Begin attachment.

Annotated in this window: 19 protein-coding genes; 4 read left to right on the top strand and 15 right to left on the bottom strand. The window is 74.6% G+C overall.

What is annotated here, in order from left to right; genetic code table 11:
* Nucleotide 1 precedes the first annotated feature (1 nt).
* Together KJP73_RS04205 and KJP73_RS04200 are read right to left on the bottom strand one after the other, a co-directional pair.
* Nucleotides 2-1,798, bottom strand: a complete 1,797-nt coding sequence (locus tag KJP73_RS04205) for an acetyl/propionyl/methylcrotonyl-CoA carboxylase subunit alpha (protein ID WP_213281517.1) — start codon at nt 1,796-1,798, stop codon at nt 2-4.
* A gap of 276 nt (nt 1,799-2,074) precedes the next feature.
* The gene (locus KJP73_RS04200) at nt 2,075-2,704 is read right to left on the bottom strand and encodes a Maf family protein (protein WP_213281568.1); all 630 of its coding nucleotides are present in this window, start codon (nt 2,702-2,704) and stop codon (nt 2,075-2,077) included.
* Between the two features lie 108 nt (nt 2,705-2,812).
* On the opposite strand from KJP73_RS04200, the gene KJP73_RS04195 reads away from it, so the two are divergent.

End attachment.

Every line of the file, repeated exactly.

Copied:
Annotated in this window: 19 protein-coding genes; 4 read left to right on the top strand and 15 right to left on the bottom strand. The window is 74.6% G+C overall.

What is annotated here, in order from left to right; genetic code table 11:
* Nucleotide 1 precedes the first annotated feature (1 nt).
* Together KJP73_RS04205 and KJP73_RS04200 are read right to left on the bottom strand one after the other, a co-directional pair.
* Nucleotides 2-1,798, bottom strand: a complete 1,797-nt coding sequence (locus tag KJP73_RS04205) for an acetyl/propionyl/methylcrotonyl-CoA carboxylase subunit alpha (protein ID WP_213281517.1) — start codon at nt 1,796-1,798, stop codon at nt 2-4.
* A gap of 276 nt (nt 1,799-2,074) precedes the next feature.
* The gene (locus KJP73_RS04200) at nt 2,075-2,704 is read right to left on the bottom strand and encodes a Maf family protein (protein WP_213281568.1); all 630 of its coding nucleotides are present in this window, start codon (nt 2,702-2,704) and stop codon (nt 2,075-2,077) included.
* Between the two features lie 108 nt (nt 2,705-2,812).
* On the opposite strand from KJP73_RS04200, the gene KJP73_RS04195 reads away from it, so the two are divergent.